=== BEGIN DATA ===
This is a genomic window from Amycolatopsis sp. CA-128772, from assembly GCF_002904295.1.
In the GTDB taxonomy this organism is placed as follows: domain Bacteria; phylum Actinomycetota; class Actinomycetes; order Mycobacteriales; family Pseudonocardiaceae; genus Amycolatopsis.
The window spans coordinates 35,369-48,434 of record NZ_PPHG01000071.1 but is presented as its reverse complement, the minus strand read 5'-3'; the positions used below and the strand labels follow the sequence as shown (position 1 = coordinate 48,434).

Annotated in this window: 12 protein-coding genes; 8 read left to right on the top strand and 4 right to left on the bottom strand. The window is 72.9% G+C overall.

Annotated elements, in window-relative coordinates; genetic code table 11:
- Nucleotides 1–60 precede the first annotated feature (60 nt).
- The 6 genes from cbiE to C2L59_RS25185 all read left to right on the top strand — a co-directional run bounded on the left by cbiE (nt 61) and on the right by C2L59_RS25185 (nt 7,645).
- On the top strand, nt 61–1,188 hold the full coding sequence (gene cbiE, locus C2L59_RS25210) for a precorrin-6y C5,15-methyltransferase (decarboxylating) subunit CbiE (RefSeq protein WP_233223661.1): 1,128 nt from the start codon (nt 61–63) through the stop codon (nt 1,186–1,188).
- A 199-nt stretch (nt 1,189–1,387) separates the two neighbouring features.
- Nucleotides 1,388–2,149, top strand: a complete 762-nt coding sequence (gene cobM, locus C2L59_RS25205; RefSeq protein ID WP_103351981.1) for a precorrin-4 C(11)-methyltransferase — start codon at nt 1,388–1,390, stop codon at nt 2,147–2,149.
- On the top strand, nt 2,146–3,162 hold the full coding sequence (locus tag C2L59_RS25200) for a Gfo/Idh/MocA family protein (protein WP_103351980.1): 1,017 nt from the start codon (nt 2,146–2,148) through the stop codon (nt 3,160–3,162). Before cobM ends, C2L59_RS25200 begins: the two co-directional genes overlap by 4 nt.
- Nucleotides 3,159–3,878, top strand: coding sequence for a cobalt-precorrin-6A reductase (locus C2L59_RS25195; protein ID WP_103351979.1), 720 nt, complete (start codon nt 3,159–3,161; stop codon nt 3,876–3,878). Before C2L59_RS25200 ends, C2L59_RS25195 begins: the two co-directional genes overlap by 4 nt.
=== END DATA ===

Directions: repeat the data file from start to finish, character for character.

This is a genomic window from Amycolatopsis sp. CA-128772, from assembly GCF_002904295.1.
In the GTDB taxonomy this organism is placed as follows: domain Bacteria; phylum Actinomycetota; class Actinomycetes; order Mycobacteriales; family Pseudonocardiaceae; genus Amycolatopsis.
The window spans coordinates 35,369-48,434 of record NZ_PPHG01000071.1 but is presented as its reverse complement, the minus strand read 5'-3'; the positions used below and the strand labels follow the sequence as shown (position 1 = coordinate 48,434).

Annotated in this window: 12 protein-coding genes; 8 read left to right on the top strand and 4 right to left on the bottom strand. The window is 72.9% G+C overall.

Annotated elements, in window-relative coordinates; genetic code table 11:
- Nucleotides 1–60 precede the first annotated feature (60 nt).
- The 6 genes from cbiE to C2L59_RS25185 all read left to right on the top strand — a co-directional run bounded on the left by cbiE (nt 61) and on the right by C2L59_RS25185 (nt 7,645).
- On the top strand, nt 61–1,188 hold the full coding sequence (gene cbiE, locus C2L59_RS25210) for a precorrin-6y C5,15-methyltransferase (decarboxylating) subunit CbiE (RefSeq protein WP_233223661.1): 1,128 nt from the start codon (nt 61–63) through the stop codon (nt 1,186–1,188).
- A 199-nt stretch (nt 1,189–1,387) separates the two neighbouring features.
- Nucleotides 1,388–2,149, top strand: a complete 762-nt coding sequence (gene cobM, locus C2L59_RS25205; RefSeq protein ID WP_103351981.1) for a precorrin-4 C(11)-methyltransferase — start codon at nt 1,388–1,390, stop codon at nt 2,147–2,149.
- On the top strand, nt 2,146–3,162 hold the full coding sequence (locus tag C2L59_RS25200) for a Gfo/Idh/MocA family protein (protein WP_103351980.1): 1,017 nt from the start codon (nt 2,146–2,148) through the stop codon (nt 3,160–3,162). Before cobM ends, C2L59_RS25200 begins: the two co-directional genes overlap by 4 nt.
- Nucleotides 3,159–3,878, top strand: coding sequence for a cobalt-precorrin-6A reductase (locus C2L59_RS25195; protein ID WP_103351979.1), 720 nt, complete (start codon nt 3,159–3,161; stop codon nt 3,876–3,878). Before C2L59_RS25200 ends, C2L59_RS25195 begins: the two co-directional genes overlap by 4 nt.